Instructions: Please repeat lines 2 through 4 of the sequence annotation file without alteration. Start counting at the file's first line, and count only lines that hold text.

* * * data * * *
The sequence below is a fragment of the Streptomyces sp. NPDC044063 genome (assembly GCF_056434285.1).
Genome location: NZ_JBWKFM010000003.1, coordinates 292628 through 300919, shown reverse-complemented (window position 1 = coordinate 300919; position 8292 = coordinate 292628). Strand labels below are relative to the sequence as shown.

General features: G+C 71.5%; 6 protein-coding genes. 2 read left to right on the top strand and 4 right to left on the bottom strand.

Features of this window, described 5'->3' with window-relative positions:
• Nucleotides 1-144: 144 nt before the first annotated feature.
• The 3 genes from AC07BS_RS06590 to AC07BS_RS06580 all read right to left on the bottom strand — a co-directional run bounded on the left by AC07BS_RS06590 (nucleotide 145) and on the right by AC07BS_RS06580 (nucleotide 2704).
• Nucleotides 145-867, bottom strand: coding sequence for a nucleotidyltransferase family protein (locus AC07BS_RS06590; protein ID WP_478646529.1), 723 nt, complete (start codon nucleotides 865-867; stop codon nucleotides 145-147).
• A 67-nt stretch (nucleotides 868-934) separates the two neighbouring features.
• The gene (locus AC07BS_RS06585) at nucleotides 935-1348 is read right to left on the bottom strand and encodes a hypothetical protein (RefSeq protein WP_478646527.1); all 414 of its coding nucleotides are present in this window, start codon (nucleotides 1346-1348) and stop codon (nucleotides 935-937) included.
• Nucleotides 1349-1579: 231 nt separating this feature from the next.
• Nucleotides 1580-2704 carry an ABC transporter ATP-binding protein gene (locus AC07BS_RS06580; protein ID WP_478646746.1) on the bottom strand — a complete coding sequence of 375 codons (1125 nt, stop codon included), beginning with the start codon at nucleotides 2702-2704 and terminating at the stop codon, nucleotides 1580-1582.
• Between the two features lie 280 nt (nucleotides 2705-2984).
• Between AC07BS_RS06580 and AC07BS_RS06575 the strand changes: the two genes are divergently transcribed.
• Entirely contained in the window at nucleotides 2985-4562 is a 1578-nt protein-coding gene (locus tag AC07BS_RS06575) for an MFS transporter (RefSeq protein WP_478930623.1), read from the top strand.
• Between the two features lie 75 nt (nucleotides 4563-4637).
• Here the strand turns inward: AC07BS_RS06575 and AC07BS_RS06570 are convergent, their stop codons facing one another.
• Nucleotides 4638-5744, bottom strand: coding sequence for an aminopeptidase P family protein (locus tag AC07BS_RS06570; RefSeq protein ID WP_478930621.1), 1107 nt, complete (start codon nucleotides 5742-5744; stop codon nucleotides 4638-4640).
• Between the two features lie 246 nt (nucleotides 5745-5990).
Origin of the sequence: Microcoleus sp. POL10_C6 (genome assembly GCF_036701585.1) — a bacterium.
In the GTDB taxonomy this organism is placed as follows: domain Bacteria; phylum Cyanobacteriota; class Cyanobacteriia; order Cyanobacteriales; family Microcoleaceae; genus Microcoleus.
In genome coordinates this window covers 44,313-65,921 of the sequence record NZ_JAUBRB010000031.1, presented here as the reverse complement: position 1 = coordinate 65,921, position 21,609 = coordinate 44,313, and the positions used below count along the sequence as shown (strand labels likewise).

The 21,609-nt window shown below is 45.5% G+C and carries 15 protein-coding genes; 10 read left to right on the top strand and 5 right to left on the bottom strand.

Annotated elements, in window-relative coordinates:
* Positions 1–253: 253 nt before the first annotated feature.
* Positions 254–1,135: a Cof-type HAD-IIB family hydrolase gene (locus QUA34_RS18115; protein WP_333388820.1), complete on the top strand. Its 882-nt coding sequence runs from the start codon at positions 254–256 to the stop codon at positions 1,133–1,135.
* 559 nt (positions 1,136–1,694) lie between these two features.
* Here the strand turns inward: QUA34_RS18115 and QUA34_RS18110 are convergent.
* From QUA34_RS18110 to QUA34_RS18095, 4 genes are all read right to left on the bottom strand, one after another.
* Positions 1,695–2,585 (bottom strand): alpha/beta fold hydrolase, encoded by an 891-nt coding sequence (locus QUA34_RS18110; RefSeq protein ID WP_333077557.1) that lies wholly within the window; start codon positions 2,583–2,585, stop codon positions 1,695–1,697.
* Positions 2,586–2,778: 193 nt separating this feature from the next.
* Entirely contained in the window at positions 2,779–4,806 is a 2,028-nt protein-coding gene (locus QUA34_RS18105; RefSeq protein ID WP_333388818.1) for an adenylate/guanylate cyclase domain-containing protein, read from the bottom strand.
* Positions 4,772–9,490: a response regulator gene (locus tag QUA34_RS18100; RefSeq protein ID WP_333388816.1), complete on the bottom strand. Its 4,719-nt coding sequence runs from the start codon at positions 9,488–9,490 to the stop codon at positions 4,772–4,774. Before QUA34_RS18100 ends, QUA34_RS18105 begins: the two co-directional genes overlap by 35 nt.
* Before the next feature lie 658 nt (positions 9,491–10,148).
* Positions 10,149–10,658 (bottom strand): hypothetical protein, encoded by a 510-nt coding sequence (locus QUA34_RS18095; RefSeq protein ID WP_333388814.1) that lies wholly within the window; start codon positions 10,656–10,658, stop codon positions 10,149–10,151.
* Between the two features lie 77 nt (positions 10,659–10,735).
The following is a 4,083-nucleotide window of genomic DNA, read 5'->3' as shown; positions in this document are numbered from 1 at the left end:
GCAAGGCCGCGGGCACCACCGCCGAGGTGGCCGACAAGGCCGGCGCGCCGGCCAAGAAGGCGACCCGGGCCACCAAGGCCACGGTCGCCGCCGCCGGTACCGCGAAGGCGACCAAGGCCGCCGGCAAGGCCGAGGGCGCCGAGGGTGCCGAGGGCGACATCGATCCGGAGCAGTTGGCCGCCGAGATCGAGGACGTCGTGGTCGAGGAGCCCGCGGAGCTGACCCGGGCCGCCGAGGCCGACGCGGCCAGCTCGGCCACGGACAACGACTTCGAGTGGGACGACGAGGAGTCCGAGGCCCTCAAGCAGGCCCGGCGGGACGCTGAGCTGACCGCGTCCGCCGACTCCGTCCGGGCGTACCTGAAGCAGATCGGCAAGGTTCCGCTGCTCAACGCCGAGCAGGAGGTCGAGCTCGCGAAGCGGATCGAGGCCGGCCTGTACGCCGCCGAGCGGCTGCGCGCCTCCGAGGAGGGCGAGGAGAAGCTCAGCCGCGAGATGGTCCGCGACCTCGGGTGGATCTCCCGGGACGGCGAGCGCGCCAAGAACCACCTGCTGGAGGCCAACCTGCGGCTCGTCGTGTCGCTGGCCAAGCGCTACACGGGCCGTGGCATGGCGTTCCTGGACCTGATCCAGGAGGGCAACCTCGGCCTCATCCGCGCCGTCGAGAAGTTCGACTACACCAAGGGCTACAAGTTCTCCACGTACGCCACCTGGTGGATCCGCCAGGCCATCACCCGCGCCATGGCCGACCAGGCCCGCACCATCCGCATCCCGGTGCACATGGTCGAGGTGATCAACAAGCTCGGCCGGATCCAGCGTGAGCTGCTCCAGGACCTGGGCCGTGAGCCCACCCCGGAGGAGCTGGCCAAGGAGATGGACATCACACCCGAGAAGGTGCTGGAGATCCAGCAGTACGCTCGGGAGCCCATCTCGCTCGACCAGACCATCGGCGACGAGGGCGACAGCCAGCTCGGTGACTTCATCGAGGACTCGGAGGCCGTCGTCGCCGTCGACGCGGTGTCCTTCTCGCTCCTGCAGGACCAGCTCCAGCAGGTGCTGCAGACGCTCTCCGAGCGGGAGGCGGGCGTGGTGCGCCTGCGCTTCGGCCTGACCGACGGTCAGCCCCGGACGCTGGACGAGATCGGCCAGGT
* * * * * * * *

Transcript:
Genome location: NZ_JBWKFM010000003.1, coordinates 292628 through 300919, shown reverse-complemented (window position 1 = coordinate 300919; position 8292 = coordinate 292628). Strand labels below are relative to the sequence as shown.

General features: G+C 71.5%; 6 protein-coding genes. 2 read left to right on the top strand and 4 right to left on the bottom strand.

Features of this window, described 5'->3' with window-relative positions: